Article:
Boise State's biggest nonconference road test of the season is only hours away, and per the norm, that makes me sweat profusely. Anyone else?
With gametime nearing, let's vent our pregame thoughts, fears, and stresses so that we can sit back and enjoy tonight's nationally televised Bronco showcase (6:00pm MT, ESPN). Gamethread will be up this afternoon. For now, let's share some pregame thoughts.
Time to open the playbook
The offensive gameplan against UC Davis could best be described as-ish. There was little creativity for the Broncos, and that was probably by design. No sense wasting life-changing X's and O's on a I-AA team.
Well, this week should be much different. Tulsa poses one of the toughest tests remaining on the Broncos' schedule, and in that case, Bryan Harsin should open the floodgates. Hold nothing back. Throw caution to the wind. Burn every single instance of a Mitch Burroughs quick pass.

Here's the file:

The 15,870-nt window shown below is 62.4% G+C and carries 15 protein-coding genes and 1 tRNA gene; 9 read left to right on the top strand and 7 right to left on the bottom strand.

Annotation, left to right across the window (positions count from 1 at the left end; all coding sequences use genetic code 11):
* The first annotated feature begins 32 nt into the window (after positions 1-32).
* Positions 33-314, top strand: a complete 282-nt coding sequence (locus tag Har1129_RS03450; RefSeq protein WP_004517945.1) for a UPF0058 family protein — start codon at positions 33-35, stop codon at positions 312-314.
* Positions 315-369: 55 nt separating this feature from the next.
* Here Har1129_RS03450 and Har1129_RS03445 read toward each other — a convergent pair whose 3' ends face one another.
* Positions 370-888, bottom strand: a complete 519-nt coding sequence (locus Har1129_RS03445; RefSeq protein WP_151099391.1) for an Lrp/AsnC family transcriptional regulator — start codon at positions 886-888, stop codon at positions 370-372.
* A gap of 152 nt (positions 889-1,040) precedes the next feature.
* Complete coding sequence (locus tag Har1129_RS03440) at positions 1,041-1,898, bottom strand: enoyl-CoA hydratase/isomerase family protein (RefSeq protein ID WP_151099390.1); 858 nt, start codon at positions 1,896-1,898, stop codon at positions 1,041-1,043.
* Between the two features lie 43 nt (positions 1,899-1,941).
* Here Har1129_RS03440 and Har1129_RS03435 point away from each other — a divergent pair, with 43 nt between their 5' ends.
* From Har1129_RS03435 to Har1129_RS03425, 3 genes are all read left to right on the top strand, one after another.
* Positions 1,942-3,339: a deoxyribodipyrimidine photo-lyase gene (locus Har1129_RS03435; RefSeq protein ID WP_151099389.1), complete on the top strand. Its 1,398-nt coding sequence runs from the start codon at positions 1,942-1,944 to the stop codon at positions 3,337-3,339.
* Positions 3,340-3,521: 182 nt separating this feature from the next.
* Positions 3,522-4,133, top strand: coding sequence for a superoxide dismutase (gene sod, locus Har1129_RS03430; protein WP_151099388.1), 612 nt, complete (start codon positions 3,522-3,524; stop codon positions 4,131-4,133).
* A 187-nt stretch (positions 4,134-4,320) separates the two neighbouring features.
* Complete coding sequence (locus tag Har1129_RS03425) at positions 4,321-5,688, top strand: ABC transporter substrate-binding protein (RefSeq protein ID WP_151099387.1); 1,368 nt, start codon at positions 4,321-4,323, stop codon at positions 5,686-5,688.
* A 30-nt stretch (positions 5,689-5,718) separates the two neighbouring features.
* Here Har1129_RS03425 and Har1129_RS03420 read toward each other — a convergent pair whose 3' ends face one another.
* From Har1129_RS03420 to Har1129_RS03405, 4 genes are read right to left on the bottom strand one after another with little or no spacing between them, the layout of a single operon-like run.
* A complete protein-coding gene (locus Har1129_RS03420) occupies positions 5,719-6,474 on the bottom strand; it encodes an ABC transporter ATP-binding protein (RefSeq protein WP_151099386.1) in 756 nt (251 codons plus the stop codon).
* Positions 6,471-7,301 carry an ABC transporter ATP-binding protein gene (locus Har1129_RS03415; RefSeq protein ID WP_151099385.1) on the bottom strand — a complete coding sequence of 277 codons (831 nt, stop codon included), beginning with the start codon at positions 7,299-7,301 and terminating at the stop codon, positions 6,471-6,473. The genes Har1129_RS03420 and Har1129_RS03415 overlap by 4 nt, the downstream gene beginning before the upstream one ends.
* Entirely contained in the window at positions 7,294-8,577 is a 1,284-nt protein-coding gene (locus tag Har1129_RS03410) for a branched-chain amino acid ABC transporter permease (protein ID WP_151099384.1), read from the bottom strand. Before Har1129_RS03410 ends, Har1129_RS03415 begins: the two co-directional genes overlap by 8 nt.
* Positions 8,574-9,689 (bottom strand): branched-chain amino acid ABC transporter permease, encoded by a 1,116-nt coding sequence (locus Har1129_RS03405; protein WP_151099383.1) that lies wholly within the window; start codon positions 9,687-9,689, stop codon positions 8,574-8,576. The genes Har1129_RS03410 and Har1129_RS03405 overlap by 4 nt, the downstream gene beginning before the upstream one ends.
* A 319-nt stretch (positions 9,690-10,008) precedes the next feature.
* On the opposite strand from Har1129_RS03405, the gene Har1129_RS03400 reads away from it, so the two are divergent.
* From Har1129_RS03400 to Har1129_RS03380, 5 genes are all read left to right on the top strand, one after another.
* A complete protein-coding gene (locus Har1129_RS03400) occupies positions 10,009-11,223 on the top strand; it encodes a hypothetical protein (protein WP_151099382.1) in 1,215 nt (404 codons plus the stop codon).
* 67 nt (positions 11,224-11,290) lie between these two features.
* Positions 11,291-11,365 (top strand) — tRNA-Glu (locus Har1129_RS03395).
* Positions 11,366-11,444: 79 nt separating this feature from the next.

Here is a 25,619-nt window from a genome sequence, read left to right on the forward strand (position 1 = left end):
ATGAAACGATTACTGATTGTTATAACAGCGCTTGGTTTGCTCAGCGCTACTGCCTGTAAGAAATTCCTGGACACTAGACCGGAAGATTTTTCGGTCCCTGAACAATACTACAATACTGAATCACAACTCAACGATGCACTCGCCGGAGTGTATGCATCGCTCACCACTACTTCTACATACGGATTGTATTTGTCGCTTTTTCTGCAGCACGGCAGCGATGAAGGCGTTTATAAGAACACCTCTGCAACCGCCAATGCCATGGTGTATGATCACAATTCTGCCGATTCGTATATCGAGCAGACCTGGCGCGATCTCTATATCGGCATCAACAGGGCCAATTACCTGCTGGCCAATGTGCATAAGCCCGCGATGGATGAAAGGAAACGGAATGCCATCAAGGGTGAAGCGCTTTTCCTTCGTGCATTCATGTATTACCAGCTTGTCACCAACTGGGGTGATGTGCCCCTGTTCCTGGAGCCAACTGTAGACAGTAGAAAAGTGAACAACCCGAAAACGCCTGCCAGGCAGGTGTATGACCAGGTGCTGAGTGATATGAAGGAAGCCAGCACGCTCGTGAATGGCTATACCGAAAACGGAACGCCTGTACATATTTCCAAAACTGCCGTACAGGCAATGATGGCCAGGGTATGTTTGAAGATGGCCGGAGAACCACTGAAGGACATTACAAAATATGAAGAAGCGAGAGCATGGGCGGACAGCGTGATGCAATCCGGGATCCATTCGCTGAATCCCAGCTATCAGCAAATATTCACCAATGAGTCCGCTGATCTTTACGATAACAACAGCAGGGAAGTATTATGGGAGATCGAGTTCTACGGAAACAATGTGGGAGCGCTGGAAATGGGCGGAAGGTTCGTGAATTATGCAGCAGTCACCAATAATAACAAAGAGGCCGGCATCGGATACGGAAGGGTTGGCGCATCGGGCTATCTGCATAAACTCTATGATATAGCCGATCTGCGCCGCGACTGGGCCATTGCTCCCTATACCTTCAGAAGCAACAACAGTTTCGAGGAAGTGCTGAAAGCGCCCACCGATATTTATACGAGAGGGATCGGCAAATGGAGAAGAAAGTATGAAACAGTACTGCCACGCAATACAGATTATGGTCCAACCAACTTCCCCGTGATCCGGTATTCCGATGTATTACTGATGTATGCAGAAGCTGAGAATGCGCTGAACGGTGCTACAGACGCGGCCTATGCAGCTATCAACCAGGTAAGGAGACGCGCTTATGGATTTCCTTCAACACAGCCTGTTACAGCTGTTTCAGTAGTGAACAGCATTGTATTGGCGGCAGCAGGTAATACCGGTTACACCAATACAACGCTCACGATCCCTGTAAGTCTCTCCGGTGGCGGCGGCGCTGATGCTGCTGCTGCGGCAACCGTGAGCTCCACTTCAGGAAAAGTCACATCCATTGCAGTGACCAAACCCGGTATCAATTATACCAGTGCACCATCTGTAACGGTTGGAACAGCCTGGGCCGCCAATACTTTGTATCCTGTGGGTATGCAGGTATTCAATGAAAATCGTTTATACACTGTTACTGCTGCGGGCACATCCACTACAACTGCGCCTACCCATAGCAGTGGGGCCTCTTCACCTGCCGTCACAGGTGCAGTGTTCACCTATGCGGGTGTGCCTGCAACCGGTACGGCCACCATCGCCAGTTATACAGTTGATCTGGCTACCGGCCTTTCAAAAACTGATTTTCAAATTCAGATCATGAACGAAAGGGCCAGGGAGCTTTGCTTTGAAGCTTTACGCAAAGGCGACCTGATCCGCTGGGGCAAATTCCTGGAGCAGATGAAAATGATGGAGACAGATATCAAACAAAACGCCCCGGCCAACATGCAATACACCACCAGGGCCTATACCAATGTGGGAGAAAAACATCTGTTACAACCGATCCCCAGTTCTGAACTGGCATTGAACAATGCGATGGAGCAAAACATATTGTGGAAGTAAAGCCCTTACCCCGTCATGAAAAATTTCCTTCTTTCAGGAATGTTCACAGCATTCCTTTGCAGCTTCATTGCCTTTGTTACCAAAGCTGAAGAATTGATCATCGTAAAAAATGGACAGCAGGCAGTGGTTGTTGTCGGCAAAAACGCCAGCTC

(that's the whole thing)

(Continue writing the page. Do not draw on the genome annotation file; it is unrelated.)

What kind of plays are you hoping to see tonight? Here's mine:
The Wild Avery first reared its amazing little head against Bowling Green on a forgettable five-yard carry. Though Avery's plunge into the back of several offensive linemen might not have looked like much in the play-by-play text, make no mistake: this is revolutionary.
Everyone and their mother has some version of the Miami Dolphins' wildcat formation (my mom's is called the Wild Thank You Note). Boise State saw variations of the offense against Fresno and Bowling Green, and it is sure to pop up many more times this season.
The design is simple enough: A quarterback splits out wide, a running back takes the snap, and chaos ensues. In the Broncos' version above, Avery started Titus Young in motion from the left of the formation. At the snap, Young bubbled back toward Avery for a fake handoff on a sweep with a lead block by Doug Martin. Avery kept the ball and dove up the middle for a short gain.